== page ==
Consumers' Preferences for the Traceability Information of Seafood Safety

Foods. 2022 Jun 7;11(12):1675. doi: 10.3390/foods11121675.


Due to importing food and the perpetual changes from conventional wet markets to supermarkets in emerging markets, consumers have the opportunity to base their buying decisions on traceability systems. Seafood traceability systems involve information on production mode, inspection notes, sustainable sources, and sources of origin to provide consumer protection and help ensure that all seafood is safe to consume. This study aims to explore seafood markets by assessing the demand for traceability information attributes by utilising data from an experimental survey in an emerging market such as Bangladesh. The data were analysed using descriptive statistics, exploratory factor analysis, and a conditional logit model. The results demonstrate that consumers are concerned regarding vitamins, cholesterol, and preservatives, while they are little concerned about microbiological contamination, pesticide residues, genetic modification, and additives or artificial colours. The difference between the mean willingness to pay (WTP) for traditional and sustainable farmed fish is higher than that between the mean WTP for conventional and sustainable wild fish. In a ranked-choice voting system, the 'production mode' and 'claim of safety control (e.g., being formalin-free)' were the first and second most influential attributes in fish choices. The outcomes of the econometric model revealed that consumers are more likely to prefer traceability information about fish control (e.g., formalin-free), and they want to pay a price premium for this information. Alternatively, consumers are less likely to prefer farmed and imported fish, and their WTP for these fishes are highly inflated. This finding may be because consumers use wild and local origin as a cue for food safety or quality. This study hopes that the effects of such traceability information will optimise the production process and supply chain and help make seafood recall management more effective.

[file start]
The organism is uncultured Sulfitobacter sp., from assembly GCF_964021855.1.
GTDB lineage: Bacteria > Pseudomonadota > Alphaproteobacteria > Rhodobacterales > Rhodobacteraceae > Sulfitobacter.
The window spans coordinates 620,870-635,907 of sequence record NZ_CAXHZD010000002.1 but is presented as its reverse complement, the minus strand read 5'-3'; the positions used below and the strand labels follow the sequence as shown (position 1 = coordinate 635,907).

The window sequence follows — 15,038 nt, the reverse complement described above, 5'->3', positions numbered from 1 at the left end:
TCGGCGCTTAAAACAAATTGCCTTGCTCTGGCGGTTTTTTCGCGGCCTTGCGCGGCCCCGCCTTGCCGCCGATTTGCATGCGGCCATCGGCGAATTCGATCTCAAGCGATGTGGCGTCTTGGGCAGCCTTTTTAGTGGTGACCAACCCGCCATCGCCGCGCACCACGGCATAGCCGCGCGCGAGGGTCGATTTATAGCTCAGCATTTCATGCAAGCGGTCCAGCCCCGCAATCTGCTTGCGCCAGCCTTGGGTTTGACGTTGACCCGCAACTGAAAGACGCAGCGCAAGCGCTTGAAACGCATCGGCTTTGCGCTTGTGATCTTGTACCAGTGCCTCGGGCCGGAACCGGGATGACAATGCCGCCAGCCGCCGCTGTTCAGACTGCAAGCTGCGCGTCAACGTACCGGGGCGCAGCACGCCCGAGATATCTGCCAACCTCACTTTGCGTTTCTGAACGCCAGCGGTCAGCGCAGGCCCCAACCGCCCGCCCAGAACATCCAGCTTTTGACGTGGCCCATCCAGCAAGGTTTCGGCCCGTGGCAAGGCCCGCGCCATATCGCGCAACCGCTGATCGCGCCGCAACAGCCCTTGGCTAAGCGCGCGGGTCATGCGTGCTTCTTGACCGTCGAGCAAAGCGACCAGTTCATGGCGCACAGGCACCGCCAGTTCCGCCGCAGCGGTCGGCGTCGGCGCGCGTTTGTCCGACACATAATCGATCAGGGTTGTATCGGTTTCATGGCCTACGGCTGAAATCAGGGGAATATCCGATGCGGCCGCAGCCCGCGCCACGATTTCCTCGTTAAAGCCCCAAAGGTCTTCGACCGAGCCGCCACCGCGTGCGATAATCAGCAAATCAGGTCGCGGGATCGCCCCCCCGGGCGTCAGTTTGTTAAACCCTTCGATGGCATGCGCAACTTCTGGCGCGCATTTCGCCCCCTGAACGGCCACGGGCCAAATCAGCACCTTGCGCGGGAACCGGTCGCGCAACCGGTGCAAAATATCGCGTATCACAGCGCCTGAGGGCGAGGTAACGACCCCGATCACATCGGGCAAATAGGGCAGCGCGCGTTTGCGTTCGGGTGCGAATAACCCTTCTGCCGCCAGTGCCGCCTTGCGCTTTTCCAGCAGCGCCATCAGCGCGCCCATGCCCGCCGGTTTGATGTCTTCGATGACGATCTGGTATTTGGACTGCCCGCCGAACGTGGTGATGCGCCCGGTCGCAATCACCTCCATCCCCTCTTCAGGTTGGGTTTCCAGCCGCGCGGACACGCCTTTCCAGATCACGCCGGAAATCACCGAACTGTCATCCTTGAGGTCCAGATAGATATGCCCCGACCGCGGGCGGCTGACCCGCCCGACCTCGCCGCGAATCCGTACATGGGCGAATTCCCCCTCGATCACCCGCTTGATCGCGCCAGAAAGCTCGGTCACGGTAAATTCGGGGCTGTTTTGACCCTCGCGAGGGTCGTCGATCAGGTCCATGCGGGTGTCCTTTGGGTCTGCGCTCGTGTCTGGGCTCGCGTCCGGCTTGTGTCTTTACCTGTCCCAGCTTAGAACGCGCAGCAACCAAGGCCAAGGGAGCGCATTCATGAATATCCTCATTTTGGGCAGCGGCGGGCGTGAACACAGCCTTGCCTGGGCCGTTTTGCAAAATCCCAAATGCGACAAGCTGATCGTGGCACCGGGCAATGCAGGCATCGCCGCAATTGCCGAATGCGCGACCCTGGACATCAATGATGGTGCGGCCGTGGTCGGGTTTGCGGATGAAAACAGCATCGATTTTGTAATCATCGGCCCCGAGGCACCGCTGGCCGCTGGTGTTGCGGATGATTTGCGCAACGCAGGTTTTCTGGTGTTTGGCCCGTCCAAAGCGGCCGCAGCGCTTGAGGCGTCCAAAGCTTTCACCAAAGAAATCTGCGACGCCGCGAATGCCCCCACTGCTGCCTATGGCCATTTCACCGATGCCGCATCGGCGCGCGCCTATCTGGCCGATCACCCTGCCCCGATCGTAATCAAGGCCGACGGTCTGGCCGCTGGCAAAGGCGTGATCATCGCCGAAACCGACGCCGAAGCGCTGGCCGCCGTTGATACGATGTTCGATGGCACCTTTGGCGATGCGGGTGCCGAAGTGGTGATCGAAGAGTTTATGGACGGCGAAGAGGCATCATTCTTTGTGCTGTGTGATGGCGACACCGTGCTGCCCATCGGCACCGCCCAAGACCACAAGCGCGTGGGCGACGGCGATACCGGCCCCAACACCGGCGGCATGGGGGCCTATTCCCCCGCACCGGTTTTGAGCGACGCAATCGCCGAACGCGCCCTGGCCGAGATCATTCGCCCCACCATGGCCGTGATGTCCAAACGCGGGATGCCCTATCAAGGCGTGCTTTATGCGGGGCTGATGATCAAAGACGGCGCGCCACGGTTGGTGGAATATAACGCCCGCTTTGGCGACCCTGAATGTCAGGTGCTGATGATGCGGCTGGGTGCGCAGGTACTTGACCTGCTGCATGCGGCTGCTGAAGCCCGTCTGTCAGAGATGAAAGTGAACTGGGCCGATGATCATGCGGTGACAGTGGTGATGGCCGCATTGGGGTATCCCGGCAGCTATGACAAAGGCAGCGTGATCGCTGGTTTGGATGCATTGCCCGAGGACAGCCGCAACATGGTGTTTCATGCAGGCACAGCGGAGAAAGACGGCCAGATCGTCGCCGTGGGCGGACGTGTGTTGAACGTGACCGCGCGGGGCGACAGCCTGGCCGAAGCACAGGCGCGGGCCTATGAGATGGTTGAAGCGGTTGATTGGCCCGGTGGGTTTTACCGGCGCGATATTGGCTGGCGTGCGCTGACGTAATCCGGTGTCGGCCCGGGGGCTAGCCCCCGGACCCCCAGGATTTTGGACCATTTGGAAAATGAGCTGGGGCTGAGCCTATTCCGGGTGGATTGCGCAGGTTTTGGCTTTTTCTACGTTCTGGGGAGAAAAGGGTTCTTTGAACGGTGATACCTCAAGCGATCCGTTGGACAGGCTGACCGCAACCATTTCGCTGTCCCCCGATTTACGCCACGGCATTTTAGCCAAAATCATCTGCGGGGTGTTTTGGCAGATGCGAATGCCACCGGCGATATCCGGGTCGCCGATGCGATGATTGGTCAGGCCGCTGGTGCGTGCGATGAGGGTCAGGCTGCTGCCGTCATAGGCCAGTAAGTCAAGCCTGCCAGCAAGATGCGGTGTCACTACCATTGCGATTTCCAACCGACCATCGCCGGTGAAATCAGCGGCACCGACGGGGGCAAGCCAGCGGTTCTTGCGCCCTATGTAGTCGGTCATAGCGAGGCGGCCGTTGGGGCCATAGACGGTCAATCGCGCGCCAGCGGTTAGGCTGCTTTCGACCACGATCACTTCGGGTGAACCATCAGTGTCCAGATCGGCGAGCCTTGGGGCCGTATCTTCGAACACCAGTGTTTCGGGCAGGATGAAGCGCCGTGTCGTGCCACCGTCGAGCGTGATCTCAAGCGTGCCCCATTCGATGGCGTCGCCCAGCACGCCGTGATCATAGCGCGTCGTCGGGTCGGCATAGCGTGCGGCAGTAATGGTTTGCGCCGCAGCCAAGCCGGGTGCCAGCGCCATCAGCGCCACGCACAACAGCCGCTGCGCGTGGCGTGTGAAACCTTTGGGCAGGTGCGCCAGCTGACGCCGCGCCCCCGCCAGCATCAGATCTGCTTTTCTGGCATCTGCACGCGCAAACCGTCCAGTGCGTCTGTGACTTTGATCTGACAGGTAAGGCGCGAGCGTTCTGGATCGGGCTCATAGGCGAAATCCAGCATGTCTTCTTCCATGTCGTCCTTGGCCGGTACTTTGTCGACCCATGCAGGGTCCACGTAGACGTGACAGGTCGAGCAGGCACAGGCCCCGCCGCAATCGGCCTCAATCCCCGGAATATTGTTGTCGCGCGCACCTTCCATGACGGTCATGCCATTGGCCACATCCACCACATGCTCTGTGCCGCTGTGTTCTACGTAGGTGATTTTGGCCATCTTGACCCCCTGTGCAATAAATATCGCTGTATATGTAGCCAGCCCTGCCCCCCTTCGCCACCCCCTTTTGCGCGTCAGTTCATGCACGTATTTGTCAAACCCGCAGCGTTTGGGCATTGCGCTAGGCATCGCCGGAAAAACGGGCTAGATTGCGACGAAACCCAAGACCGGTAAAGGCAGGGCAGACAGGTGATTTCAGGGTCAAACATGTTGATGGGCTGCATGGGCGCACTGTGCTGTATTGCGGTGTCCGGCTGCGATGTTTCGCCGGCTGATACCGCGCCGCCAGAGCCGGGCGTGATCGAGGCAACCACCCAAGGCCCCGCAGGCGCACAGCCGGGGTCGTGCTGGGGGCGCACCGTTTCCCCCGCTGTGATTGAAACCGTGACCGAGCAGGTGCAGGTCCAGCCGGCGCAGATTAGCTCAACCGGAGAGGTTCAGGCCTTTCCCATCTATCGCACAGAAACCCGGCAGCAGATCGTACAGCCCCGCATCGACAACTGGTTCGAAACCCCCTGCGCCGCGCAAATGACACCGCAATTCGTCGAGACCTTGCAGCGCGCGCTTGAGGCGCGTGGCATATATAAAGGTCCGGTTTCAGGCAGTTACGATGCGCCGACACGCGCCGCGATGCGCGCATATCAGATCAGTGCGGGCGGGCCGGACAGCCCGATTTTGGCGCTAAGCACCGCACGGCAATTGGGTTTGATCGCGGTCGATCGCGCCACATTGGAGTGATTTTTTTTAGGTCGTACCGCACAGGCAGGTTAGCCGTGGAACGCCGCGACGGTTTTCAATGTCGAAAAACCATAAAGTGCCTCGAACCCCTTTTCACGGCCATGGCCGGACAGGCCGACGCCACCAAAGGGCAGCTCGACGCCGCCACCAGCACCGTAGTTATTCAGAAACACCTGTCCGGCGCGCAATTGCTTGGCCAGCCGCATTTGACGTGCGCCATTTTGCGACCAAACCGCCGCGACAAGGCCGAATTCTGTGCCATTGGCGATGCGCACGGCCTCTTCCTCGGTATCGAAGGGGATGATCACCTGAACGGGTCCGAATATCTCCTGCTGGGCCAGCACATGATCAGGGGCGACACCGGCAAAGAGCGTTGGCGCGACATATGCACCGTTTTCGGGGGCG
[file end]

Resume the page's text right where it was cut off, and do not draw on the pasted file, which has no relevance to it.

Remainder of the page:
Keywords: Bangladesh; chilled fish; consumer preference; emerging market; food safety; seafood traceability; willingness to pay.

Grants and funding

This study received no external funding. The publication charges (APC) for this article have been funded by a grant from the publication fund of UiT, The Arctic University of Norway.